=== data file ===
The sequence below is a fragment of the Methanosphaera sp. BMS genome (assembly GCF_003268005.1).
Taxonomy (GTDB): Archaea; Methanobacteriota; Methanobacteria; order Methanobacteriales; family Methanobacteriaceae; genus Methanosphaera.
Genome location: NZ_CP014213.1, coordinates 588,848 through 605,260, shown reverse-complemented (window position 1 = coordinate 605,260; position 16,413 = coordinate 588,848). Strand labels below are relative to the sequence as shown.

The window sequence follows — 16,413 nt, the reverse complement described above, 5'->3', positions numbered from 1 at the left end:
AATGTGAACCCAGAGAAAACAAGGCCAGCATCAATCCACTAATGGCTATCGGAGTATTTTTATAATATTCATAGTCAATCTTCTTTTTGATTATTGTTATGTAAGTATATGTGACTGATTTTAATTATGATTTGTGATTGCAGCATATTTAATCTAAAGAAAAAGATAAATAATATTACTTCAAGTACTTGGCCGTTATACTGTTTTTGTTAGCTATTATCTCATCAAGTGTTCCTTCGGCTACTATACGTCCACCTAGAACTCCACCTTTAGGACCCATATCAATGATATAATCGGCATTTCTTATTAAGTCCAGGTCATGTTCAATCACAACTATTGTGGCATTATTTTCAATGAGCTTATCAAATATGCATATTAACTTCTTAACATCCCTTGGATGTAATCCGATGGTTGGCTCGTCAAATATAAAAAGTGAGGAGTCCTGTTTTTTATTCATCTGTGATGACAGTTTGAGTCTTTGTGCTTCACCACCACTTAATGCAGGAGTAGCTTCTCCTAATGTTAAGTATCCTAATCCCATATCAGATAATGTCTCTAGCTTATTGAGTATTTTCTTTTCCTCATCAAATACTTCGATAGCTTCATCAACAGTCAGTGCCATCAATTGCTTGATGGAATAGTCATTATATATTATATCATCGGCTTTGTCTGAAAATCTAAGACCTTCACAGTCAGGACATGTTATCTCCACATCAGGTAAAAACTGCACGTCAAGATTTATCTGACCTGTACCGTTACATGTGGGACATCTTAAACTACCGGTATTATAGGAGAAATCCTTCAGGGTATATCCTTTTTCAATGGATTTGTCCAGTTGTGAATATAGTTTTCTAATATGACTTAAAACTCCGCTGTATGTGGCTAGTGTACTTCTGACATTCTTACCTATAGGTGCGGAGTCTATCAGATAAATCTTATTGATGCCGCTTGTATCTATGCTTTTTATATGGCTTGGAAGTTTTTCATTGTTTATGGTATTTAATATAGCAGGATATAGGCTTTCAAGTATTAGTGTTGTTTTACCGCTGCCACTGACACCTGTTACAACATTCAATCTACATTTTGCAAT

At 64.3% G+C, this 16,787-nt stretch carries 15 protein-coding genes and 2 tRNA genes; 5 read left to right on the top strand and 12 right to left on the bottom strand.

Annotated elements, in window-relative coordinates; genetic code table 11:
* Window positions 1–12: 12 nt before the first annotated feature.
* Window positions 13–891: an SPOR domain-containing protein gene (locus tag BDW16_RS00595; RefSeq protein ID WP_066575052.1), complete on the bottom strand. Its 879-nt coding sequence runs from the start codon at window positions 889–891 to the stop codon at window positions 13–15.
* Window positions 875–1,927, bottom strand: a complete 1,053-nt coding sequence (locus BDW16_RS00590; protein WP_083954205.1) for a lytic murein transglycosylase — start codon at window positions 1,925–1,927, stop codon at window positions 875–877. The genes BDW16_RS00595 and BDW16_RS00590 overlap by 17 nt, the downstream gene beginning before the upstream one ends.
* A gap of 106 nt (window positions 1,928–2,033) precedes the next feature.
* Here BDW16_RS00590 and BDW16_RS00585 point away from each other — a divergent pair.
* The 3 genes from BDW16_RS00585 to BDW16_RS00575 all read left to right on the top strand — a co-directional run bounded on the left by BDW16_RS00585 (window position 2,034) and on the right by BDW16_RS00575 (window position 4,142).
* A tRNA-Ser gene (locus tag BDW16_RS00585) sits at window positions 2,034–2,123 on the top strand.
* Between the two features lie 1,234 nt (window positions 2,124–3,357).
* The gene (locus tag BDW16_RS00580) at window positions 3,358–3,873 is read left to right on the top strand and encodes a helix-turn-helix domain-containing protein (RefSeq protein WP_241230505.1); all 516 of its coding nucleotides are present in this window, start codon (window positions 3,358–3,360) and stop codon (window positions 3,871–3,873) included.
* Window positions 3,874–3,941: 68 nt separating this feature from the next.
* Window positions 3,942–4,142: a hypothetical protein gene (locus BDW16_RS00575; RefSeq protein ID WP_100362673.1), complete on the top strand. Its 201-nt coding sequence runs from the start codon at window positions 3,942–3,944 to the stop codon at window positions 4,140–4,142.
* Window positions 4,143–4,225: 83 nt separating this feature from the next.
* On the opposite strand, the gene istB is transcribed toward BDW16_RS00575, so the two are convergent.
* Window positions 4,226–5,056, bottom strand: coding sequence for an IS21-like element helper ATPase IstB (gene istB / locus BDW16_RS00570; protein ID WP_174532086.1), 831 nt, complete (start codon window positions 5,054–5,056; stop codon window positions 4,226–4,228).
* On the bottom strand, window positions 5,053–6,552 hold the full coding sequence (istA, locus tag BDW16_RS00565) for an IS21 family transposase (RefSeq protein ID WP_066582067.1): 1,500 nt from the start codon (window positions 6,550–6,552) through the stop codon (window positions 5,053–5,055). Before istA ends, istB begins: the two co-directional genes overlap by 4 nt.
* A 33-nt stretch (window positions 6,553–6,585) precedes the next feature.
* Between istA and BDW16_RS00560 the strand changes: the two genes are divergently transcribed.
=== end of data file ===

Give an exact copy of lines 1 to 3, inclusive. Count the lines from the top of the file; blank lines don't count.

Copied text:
The sequence below is a fragment of the Methanosphaera sp. BMS genome (assembly GCF_003268005.1).
Taxonomy (GTDB): Archaea; Methanobacteriota; Methanobacteria; order Methanobacteriales; family Methanobacteriaceae; genus Methanosphaera.
Genome location: NZ_CP014213.1, coordinates 588,848 through 605,260, shown reverse-complemented (window position 1 = coordinate 605,260; position 16,413 = coordinate 588,848). Strand labels below are relative to the sequence as shown.